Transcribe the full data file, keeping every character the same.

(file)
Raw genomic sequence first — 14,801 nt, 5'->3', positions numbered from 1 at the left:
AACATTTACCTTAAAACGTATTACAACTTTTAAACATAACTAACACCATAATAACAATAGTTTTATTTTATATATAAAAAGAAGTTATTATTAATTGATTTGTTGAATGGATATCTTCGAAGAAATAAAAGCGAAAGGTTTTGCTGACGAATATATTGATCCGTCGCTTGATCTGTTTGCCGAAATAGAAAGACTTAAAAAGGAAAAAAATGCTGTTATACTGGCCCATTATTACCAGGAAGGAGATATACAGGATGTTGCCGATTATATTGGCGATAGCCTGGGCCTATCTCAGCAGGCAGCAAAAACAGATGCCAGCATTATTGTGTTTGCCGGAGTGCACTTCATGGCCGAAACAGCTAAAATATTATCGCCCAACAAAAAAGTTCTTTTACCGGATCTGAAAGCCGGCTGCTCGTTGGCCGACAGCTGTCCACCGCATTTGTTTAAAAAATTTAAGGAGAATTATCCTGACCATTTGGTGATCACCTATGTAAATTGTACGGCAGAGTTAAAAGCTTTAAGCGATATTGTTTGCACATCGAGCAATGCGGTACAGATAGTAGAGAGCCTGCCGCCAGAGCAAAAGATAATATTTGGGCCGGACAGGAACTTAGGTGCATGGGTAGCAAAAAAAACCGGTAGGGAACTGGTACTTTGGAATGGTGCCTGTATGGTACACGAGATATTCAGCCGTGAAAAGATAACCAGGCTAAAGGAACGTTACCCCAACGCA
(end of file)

Raw genomic sequence first — 14,801 nt, 5'->3', positions numbered from 1 at the left:
AACATTTACCTTAAAACGTATTACAACTTTTAAACATAACTAACACCATAATAACAATAGTTTTATTTTATATATAAAAAGAAGTTATTATTAATTGATTTGTTGAATGGATATCTTCGAAGAAATAAAAGCGAAAGGTTTTGCTGACGAATATATTGATCCGTCGCTTGATCTGTTTGCCGAAATAGAAAGACTTAAAAAGGAAAAAAATGCTGTTATACTGGCCCATTATTACCAGGAAGGAGATATACAGGATGTTGCCGATTATATTGGCGATAGCCTGGGCCTATCTCAGCAGGCAGCAAAAACAGATGCCAGCATTATTGTGTTTGCCGGAGTGCACTTCATGGCCGAAACAGCTAAAATATTATCGCCCAACAAAAAAGTTCTTTTACCGGATCTGAAAGCCGGCTGCTCGTTGGCCGACAGCTGTCCACCGCATTTGTTTAAAAAATTTAAGGAGAATTATCCTGACCATTTGGTGATCACCTATGTAAATTGTACGGCAGAGTTAAAAGCTTTAAGCGATATTGTTTGCACATCGAGCAATGCGGTACAGATAGTAGAGAGCCTGCCGCCAGAGCAAAAGATAATATTTGGGCCGGACAGGAACTTAGGTGCATGGGTAGCAAAAAAAACCGGTAGGGAACTGGTACTTTGGAATGGTGCCTGTATGGTACACGAGATATTCAGCCGTGAAAAGATAACCAGGCTAAAGGAACGTTACCCCAACGCA